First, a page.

That is what I want to be. That is who I want to be. I am grateful for the chance to have yet another extraordinary example of humanity. I am thankful that the mind will quit before the body, but that the soul will out last them both. I am thrilled to have my soul tickled in the way that only a slight rest from hard work can do. Now I am off the race so that my soul can soar.

California 70.3 race report

California 70.3
Finish time 5:26 – Half Ironman pr by 3 minutes!
Short version: swim 36:03
Bike 2:51
Run 1:51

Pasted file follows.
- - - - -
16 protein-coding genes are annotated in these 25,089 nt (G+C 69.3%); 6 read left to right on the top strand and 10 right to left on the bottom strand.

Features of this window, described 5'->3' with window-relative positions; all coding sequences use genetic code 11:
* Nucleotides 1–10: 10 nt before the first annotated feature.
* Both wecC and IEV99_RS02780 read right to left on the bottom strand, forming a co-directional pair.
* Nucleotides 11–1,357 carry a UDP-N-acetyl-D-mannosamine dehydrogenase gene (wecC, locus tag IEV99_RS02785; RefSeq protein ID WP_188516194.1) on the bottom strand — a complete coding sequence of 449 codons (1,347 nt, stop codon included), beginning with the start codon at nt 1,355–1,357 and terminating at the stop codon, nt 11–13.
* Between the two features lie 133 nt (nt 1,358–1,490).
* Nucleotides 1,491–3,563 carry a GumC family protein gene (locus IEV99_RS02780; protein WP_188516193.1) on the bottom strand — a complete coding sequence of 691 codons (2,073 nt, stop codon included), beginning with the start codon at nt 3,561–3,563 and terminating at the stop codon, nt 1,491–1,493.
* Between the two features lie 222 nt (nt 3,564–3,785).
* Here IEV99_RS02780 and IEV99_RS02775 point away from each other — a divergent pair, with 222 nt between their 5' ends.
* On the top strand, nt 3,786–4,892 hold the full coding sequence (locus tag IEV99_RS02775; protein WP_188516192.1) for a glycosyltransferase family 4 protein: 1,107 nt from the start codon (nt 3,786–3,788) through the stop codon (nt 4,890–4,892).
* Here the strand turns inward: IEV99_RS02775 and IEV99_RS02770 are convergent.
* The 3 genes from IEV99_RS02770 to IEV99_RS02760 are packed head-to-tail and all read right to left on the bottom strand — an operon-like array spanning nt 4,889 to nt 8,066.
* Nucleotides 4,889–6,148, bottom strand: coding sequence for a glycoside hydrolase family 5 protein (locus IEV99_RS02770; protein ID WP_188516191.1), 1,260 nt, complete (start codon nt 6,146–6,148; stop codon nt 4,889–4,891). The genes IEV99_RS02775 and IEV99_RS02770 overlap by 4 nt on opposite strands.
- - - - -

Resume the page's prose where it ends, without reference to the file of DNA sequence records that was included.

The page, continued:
Long version – I did a training camp about 2 weeks ago where I did my last long run for Boston. I felt amazing on that 20 miler, but 2 days later my left leg and back felt as if I had never had the surgery. I was really freaking out about the race. Got lots of Active Release Therapy and massage and encouragement from my running partner, so I sucked it up and went for it. Traveled with another team mate and that was so much fun. As we flew into San Diego, she remembered the scene from Anchorman where he thinks that San Diego means whales vagina. We start making lots of jokes about the bay we swim in being just that, thus making the theme for the weekend. We go to registration and see many old friends from Ironman. Then back to the hotel to put our bikes together. Linda’s bolt for her seat breaks so there is the mad dash back to the expo for a bike mechanic. He has a bolt for her, but not with him so he tells us that he will meet us at the race site at 4:30a.m.! Saturday we are up at 3am, load up and head out. It is freezing! The good thing about getting to the race early is all the sweet racking spots are available. We get her bike set up, set up transition and then begin to shiver for the next 3 hours. We did not start until 7:33! The water was 56 degrees and so cold. As I swam to the start I remembered to put my face in and get over the shock before the start. The gun goes off and so do we. The swim was uneventful and though I felt as if I was swimming way fast, it was not that much faster than last year so I was a bit disappointed. Off to the bike and now I am much warmer. As I take off, I feel like I have nothing in my legs. I cant figure out why and am getting passed by everyone. WTF!? As I head down hill at about mile 10 I hear a really strange sound and think I have flatted…umm no but my brakes are rubbing. Oh what a difference that make! Then as I am approaching the first beastie hill I notice that my handle bars are facing the left and my front wheel is facing forward. While that is great for my back, I am thinking that 2 more hours in this position would not be good for the back. I see the legal bike techs at the bottom of the hill and ask them to meet me at the top for help. Awesome! I will say that I felt so good on the bike. The wind was picking up the last 12 miles, but I was in a good group and everyone stayed steady. Turns out that I went almost a full mile per hour faster than last year. Back in to transition, I realize I have stuck to my nutrition plan and should be ready for the run. I am nervous to see what the back will do. Well it hurt really bad. My feet started to tingle, then went numb then I just felt as if I was on stumps for feet. In my head I quit Ironman racing forever about 4 times. I had left my garmin on my bike so I had to do it old school. I kinda liked it (shocking for a techno junkie like myself) I missed 2 mile markers the whole time, but still pulled out a decent run (only 1 minute slower than last year, but felt way harder). I finish and immediately start crying and do so for about half an hour. Only about 5 months ago, I could hardly walk to the stop sign and now I am back at Ironman. Of course, when I get to the results I see that even though I had a p.r., I placed lower than I did last year. The competition is brutal and I am hungrier than ever to do better. So much for never doing Ironman again, as I take a slot for Ironman Florida. Even through the “post race depression” (as I have begun to call it), I am thrilled for the ) pr and humbled by the talent at these races. I sat through the awards and to the 50+ year old women just brought tears to my eyes. There were many sub 5 hour times and those women looked so very cool. Last year I sat at awards and was so envious of the pros and podium finishers. This year I was just proud to be able to be in the same freezing cold tent with them. That kind of talent is amazing. Now off to Boston and then rest for Florida!